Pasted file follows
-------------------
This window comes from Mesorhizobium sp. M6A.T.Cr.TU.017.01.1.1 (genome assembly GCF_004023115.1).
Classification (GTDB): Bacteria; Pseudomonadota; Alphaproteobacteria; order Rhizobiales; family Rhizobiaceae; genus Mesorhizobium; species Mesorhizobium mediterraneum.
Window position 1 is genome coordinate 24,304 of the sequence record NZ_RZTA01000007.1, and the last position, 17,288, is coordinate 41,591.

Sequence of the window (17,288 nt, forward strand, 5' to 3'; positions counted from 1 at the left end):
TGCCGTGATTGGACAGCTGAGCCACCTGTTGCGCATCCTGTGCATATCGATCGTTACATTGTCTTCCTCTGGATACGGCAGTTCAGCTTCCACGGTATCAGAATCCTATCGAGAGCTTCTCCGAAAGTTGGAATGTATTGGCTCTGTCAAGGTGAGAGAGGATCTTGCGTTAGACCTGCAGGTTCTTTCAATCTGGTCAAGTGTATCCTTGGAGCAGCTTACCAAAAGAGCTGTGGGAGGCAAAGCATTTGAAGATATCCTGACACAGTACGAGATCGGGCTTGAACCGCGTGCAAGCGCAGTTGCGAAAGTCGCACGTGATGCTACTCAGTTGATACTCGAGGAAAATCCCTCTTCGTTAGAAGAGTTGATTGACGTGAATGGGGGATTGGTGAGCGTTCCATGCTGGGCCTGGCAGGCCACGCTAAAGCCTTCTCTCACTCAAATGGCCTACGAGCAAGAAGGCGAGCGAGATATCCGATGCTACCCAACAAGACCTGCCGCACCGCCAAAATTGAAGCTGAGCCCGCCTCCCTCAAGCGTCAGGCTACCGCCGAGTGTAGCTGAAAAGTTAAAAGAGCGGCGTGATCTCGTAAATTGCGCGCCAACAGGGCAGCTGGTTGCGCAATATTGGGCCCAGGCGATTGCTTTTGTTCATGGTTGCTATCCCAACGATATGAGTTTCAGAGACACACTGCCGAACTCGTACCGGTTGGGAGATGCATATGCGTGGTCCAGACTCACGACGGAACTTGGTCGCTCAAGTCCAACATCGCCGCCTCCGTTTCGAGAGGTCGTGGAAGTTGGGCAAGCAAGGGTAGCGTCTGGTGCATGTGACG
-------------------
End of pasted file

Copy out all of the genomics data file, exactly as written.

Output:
This window comes from Mesorhizobium sp. M6A.T.Cr.TU.017.01.1.1 (genome assembly GCF_004023115.1).
Classification (GTDB): Bacteria; Pseudomonadota; Alphaproteobacteria; order Rhizobiales; family Rhizobiaceae; genus Mesorhizobium; species Mesorhizobium mediterraneum.
Window position 1 is genome coordinate 24,304 of the sequence record NZ_RZTA01000007.1, and the last position, 17,288, is coordinate 41,591.

Sequence of the window (17,288 nt, forward strand, 5' to 3'; positions counted from 1 at the left end):
TGCCGTGATTGGACAGCTGAGCCACCTGTTGCGCATCCTGTGCATATCGATCGTTACATTGTCTTCCTCTGGATACGGCAGTTCAGCTTCCACGGTATCAGAATCCTATCGAGAGCTTCTCCGAAAGTTGGAATGTATTGGCTCTGTCAAGGTGAGAGAGGATCTTGCGTTAGACCTGCAGGTTCTTTCAATCTGGTCAAGTGTATCCTTGGAGCAGCTTACCAAAAGAGCTGTGGGAGGCAAAGCATTTGAAGATATCCTGACACAGTACGAGATCGGGCTTGAACCGCGTGCAAGCGCAGTTGCGAAAGTCGCACGTGATGCTACTCAGTTGATACTCGAGGAAAATCCCTCTTCGTTAGAAGAGTTGATTGACGTGAATGGGGGATTGGTGAGCGTTCCATGCTGGGCCTGGCAGGCCACGCTAAAGCCTTCTCTCACTCAAATGGCCTACGAGCAAGAAGGCGAGCGAGATATCCGATGCTACCCAACAAGACCTGCCGCACCGCCAAAATTGAAGCTGAGCCCGCCTCCCTCAAGCGTCAGGCTACCGCCGAGTGTAGCTGAAAAGTTAAAAGAGCGGCGTGATCTCGTAAATTGCGCGCCAACAGGGCAGCTGGTTGCGCAATATTGGGCCCAGGCGATTGCTTTTGTTCATGGTTGCTATCCCAACGATATGAGTTTCAGAGACACACTGCCGAACTCGTACCGGTTGGGAGATGCATATGCGTGGTCCAGACTCACGACGGAACTTGGTCGCTCAAGTCCAACATCGCCGCCTCCGTTTCGAGAGGTCGTGGAAGTTGGGCAAGCAAGGGTAGCGTCTGGTGCATGTGACG